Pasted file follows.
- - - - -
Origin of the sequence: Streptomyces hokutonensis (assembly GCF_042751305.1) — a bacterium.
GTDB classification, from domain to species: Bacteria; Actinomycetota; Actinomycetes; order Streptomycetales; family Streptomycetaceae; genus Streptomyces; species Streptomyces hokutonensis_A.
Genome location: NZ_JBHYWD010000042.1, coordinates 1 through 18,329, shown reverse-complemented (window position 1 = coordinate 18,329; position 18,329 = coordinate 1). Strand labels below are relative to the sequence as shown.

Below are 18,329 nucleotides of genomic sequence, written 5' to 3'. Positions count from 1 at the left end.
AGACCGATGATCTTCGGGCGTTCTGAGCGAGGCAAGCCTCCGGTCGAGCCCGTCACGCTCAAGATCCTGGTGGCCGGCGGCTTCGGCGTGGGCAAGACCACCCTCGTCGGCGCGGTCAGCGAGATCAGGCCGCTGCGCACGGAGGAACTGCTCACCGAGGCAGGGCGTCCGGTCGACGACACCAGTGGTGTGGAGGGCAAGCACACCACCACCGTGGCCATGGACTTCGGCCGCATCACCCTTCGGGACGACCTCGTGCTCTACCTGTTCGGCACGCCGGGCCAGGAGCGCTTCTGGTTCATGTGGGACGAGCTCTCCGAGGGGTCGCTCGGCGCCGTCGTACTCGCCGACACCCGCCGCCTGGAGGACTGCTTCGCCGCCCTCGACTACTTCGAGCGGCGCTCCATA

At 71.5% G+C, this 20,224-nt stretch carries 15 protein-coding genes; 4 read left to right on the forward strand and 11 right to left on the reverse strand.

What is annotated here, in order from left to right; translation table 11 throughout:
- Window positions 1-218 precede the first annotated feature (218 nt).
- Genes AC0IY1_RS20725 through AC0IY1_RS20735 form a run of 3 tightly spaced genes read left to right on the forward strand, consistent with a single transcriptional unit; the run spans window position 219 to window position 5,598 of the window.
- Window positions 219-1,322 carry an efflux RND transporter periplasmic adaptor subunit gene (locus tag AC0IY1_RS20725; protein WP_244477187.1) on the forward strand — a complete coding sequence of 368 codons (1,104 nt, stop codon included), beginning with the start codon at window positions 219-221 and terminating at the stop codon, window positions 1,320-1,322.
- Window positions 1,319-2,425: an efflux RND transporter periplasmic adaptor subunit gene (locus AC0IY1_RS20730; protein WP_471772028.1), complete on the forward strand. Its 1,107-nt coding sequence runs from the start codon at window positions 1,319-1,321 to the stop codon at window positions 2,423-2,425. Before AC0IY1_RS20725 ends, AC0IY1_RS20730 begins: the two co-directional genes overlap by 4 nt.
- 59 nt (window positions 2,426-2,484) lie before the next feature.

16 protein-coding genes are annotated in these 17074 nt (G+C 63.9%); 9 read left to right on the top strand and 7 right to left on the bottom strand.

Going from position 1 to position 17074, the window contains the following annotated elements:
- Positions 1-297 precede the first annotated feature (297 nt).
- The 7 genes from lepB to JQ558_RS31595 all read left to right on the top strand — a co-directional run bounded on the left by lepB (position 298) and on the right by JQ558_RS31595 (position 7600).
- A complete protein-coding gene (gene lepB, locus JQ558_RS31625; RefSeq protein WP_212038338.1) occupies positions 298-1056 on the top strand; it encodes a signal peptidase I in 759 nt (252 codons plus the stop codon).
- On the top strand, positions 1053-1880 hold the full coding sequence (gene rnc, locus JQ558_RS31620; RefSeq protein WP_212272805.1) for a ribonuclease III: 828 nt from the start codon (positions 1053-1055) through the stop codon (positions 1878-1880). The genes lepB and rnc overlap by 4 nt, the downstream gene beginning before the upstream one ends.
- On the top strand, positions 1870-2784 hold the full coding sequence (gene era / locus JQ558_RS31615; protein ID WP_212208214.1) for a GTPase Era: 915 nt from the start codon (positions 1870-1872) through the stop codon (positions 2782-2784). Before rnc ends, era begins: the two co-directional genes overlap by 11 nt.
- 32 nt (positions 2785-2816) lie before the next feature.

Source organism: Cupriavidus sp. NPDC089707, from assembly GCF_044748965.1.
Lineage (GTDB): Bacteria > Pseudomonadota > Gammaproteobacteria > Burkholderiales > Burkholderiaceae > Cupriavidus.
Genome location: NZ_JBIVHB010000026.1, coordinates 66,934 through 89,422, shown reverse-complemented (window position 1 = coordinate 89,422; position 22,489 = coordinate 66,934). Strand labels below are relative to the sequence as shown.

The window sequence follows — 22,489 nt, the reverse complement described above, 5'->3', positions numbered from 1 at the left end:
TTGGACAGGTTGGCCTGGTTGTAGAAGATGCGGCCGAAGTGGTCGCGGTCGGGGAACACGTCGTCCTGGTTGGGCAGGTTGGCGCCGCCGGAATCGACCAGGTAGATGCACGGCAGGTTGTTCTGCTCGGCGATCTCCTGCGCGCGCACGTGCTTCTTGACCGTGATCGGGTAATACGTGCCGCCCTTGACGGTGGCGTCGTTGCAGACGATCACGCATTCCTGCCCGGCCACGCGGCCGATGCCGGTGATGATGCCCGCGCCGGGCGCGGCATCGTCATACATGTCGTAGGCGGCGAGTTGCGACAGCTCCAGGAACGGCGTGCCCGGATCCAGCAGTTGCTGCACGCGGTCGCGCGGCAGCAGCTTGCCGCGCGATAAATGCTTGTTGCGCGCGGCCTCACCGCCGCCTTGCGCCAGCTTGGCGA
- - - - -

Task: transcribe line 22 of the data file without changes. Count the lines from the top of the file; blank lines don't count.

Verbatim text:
Lineage (GTDB): Bacteria > Pseudomonadota > Gammaproteobacteria > Burkholderiales > Burkholderiaceae > Cupriavidus.